Every now and then, life gives you a reset button. This past March, I went on a serving trip to South Africa with a group from our church. Our team’s main purpose was to visit patients at an AIDS hospice outside Johannesburg. Honestly, I was ambivalent about spending three days with patients who I’d never met and who I would probably never see again. What strategic value could possibly come from playing Bingo with very sick people?
Man, was I wrong. Maria, one of the patients at the hospice, was a big reason for my change of heart. Though she was sick enough to be confined to a wheelchair, Maria was perhaps the snappiest, most lively person at the hospice. She gamely participated in all of our activities with a sharp quip thrown into the bargain. “Come on, you have to do better,” she would say with a twinkle in her eye when the Bingo caller would call a letter not on her card.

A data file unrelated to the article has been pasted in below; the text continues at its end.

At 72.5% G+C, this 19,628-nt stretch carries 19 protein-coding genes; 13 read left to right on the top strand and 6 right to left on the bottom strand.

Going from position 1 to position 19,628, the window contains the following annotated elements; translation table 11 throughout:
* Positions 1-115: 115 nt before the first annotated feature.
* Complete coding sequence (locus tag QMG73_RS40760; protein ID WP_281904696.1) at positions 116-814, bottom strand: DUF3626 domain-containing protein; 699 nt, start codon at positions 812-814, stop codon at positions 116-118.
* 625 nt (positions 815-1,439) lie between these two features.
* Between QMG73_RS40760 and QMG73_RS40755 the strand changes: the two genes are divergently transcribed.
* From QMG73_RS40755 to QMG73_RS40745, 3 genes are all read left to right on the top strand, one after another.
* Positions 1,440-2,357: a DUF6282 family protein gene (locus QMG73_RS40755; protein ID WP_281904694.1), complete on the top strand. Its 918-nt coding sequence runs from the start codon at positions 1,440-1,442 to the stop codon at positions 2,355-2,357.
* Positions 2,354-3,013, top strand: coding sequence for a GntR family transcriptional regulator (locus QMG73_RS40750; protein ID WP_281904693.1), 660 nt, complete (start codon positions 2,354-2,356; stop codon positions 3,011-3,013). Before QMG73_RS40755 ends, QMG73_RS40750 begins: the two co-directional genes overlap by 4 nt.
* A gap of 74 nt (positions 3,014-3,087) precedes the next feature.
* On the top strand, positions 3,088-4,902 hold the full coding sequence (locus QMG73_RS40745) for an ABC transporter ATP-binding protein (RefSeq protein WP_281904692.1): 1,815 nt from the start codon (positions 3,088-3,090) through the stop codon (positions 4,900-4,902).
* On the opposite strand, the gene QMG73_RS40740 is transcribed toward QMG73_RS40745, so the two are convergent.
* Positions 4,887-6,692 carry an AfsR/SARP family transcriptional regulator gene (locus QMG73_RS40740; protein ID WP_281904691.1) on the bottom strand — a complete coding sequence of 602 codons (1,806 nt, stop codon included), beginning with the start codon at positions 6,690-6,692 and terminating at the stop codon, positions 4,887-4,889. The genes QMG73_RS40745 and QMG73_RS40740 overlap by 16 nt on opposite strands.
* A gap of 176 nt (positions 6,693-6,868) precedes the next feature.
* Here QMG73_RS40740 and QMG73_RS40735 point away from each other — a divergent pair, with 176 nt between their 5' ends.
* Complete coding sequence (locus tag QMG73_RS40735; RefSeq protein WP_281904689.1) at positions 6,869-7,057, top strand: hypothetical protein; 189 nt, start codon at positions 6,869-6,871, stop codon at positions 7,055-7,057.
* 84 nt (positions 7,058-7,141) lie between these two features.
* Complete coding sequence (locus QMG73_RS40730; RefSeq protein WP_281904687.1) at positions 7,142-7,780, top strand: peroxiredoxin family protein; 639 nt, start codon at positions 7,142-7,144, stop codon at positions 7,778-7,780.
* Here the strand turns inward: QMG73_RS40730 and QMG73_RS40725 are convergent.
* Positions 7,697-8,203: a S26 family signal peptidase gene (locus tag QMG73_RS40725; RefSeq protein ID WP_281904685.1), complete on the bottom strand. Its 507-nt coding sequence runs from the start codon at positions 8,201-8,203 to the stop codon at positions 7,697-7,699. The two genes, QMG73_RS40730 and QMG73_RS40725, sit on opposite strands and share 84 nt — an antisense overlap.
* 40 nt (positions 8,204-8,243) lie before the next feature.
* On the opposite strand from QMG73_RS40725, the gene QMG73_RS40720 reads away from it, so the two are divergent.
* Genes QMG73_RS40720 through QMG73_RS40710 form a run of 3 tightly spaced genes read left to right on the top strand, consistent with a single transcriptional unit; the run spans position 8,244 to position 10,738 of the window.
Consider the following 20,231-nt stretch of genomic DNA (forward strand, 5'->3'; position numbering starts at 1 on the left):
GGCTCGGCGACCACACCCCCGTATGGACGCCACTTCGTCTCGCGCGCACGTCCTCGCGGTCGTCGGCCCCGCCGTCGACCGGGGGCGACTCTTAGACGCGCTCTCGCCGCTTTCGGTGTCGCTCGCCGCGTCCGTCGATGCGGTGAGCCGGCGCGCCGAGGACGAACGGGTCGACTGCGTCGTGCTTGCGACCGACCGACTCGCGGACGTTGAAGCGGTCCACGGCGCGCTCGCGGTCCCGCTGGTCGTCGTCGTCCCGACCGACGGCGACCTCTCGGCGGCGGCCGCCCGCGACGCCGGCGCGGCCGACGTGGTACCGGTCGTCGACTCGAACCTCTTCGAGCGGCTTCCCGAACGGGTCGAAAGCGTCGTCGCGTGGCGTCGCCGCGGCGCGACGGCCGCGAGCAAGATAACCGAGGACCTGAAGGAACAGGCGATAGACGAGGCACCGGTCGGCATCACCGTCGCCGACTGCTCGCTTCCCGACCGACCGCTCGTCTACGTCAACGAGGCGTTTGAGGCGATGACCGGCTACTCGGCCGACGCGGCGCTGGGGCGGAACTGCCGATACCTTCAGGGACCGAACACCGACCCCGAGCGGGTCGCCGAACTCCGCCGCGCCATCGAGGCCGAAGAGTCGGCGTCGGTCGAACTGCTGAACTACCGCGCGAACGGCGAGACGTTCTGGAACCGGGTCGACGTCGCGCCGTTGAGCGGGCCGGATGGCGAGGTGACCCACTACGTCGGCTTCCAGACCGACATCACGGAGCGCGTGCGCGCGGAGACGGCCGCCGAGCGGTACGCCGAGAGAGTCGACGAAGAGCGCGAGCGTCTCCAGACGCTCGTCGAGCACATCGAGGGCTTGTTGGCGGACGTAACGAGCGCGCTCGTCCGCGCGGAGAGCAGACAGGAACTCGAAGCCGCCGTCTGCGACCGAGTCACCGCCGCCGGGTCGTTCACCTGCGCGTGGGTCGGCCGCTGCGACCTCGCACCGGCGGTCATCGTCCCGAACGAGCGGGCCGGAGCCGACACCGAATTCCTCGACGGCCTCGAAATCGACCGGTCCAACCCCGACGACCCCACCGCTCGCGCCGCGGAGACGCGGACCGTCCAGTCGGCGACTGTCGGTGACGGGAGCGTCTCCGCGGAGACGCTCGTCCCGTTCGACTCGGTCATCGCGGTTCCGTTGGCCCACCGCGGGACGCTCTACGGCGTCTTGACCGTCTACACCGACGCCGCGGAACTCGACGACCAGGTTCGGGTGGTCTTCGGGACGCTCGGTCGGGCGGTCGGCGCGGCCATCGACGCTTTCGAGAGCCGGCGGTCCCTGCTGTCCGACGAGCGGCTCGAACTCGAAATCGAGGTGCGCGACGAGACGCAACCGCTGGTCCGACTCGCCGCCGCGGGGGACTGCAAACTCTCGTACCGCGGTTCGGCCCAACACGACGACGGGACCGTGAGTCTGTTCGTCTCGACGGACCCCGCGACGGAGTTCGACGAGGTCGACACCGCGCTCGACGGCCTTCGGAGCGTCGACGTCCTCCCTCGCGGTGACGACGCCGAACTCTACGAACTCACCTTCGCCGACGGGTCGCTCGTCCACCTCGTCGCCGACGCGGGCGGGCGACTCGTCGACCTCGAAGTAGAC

Maria was among a small group of patients who began to wait for our team and tease us about being late or not bringing enough treats. She good-naturedly encouraged, prodded, and cajoled her fellow patients into doing more than they thought they could.
In short, Maria was a leader…from a wheelchair… while struggling with an often-terminal disease… at the end of a life lived largely under political and economic discrimination most of us can barely imagine.
Why? Because Maria’s mindset was other-centered, grateful, hopeful. She suffered no delusions about her disease’s likely outcome or even her country’s difficult and ongoing transition to a more just society. But she was not darkened by her environment. Rather, she brought light to those around her. And she helped transform my view of the hospice patients. In my mind, they went from being sick people to friends who happened to be very sick.
Maria died this week. I hope to remember and cultivate her mindset in myself and those around me. Maybe playing Bingo has strategic value after all.